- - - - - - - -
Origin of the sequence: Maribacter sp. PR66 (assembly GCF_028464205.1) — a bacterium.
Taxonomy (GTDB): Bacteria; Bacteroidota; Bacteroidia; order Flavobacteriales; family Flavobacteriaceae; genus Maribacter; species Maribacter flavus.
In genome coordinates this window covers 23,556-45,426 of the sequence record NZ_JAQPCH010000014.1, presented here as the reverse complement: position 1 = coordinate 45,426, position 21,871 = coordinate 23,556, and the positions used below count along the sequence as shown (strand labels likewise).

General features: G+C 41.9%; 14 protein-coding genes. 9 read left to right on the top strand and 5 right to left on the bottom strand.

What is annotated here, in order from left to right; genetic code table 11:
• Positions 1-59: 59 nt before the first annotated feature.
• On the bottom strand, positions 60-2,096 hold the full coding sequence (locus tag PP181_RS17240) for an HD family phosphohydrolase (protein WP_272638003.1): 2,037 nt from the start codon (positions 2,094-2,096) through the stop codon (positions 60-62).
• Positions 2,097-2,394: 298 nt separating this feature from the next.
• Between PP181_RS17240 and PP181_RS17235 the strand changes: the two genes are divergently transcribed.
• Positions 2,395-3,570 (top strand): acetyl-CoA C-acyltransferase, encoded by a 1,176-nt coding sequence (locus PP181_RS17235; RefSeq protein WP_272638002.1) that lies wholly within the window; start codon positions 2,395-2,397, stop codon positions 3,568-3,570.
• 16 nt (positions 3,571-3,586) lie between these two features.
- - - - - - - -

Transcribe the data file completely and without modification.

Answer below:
Origin of the sequence: Maribacter sp. PR66 (assembly GCF_028464205.1) — a bacterium.
Taxonomy (GTDB): Bacteria; Bacteroidota; Bacteroidia; order Flavobacteriales; family Flavobacteriaceae; genus Maribacter; species Maribacter flavus.
In genome coordinates this window covers 23,556-45,426 of the sequence record NZ_JAQPCH010000014.1, presented here as the reverse complement: position 1 = coordinate 45,426, position 21,871 = coordinate 23,556, and the positions used below count along the sequence as shown (strand labels likewise).

General features: G+C 41.9%; 14 protein-coding genes. 9 read left to right on the top strand and 5 right to left on the bottom strand.

What is annotated here, in order from left to right; genetic code table 11:
• Positions 1-59: 59 nt before the first annotated feature.
• On the bottom strand, positions 60-2,096 hold the full coding sequence (locus tag PP181_RS17240) for an HD family phosphohydrolase (protein WP_272638003.1): 2,037 nt from the start codon (positions 2,094-2,096) through the stop codon (positions 60-62).
• Positions 2,097-2,394: 298 nt separating this feature from the next.
• Between PP181_RS17240 and PP181_RS17235 the strand changes: the two genes are divergently transcribed.
• Positions 2,395-3,570 (top strand): acetyl-CoA C-acyltransferase, encoded by a 1,176-nt coding sequence (locus PP181_RS17235; RefSeq protein WP_272638002.1) that lies wholly within the window; start codon positions 2,395-2,397, stop codon positions 3,568-3,570.
• 16 nt (positions 3,571-3,586) lie between these two features.